Jalama, Reihan, Shaked, Tue 9.6.09, Afternoon
Translation: Bracha B.A.
14:30 – Jalameh Checkpoint
We drove Aya and her mother and another nine-year-old girl and her mother to Jalameh after picking them up at Rambam Hospital, after treatments. Four men are waiting on the benches in the covered area for members of their family who went to Jenin and the surrounding area to shop or visit family. Israeli citizens are permitted to enter the Palestinian Authority every day, but cannot bring their cars. They claim that at other checkpoints Israeli citizens can bring their cars through, but only on Saturdays. Arabs coming back from the Territories complain about the lengthy checks and the derogatory attitude displayed towards them. At this hour there are many woman agricultural workers returning from their workday in Israel to Jenin and the surrounding villages.
15:15 Shaked-Tura Checkpoint
Passed through the inspection facility. Several bored soldiers stand talking under the shelter.
“Bored?” I ask.
“Yes, thank God,” they answer.
Reihan-Barta’a Checkpoint, 15:45
We descended into the sleeve. This is truly a “checkpoint that benefits the residents.” There is a water cooler next to the turnstile. A sign proclaims smoking is forbidden in the terminal and threatens a fine of NIS 1,000 to anyone who does.
Six people who entered Israel illegally are being detained. According to them, their ID cards have been checked for the past hour. They are standing in the shaded air-conditioned terminal. At 16:00 they were called to the rear window. There they waited until 16:30 to go out and when we left they were still inside.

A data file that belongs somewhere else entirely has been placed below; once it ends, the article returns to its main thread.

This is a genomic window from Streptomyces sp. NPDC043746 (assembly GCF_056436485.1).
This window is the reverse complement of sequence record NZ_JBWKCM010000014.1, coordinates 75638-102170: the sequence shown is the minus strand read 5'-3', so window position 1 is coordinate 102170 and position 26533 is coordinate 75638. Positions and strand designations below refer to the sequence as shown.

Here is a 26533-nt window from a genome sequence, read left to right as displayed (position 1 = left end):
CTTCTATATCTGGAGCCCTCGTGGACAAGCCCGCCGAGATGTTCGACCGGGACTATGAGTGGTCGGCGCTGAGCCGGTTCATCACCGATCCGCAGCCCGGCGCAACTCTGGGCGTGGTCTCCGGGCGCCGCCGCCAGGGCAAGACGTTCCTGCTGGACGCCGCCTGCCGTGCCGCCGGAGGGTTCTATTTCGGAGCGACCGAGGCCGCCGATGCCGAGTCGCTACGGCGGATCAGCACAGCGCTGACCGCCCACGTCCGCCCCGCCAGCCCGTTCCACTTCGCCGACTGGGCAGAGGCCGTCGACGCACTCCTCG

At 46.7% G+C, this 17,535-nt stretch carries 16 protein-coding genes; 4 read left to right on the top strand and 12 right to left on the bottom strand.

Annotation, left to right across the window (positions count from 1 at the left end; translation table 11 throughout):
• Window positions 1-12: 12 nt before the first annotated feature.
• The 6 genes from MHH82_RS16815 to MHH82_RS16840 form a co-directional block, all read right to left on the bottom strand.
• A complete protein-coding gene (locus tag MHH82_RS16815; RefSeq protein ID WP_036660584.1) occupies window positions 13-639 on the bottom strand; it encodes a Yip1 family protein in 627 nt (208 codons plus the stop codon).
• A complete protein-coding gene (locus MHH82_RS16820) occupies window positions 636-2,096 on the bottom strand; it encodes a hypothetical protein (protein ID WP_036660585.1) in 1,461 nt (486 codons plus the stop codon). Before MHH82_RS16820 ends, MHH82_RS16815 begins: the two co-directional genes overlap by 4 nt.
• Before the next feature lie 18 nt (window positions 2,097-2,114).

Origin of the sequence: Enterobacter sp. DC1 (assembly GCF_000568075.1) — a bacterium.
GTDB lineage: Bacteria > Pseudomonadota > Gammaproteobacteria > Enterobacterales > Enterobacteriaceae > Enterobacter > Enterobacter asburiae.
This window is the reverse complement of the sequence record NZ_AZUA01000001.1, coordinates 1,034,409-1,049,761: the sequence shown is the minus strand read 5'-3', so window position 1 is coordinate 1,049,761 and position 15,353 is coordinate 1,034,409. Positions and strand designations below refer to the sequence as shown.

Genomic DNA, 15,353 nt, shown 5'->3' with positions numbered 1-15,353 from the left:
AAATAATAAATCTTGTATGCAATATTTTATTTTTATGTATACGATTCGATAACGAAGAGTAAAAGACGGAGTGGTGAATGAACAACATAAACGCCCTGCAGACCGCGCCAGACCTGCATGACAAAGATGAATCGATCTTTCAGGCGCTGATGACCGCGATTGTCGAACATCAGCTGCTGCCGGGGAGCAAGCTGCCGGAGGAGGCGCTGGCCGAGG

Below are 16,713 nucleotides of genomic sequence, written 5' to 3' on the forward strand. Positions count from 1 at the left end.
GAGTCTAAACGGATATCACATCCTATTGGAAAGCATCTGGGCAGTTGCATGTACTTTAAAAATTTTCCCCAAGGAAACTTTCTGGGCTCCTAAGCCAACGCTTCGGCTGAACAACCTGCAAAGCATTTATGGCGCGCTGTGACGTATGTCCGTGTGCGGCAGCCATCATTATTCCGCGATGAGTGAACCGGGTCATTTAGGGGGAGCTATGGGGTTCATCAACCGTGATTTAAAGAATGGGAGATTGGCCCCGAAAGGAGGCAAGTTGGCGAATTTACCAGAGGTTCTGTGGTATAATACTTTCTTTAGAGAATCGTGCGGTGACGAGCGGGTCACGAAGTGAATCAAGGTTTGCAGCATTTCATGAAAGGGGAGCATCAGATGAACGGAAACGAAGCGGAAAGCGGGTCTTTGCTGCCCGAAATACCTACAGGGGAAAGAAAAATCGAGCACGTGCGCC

At 16:00 the flow of people coming back to the West Bank has already begun. Most of the people coming through are businessmen or simply people visiting family members in the seamline zone. Later workers begin to arrive and emerged from the other side of the terminal within a few minutes. The heavy traffic will apparently begin around 5:00, but we could not stay until then.
We drove down to the lower parking lot, which was very crowded with private vehicles with Palestinian license plates and a lot of taxis. It was difficult to find a place to park. Our acquaintance, M., told us about a new pillbox belonging to the army next to the village of Emricha. A few people passed through in the direction of Barta’a and Israel: women, a girl. We did not see them when they came out of the sleeve.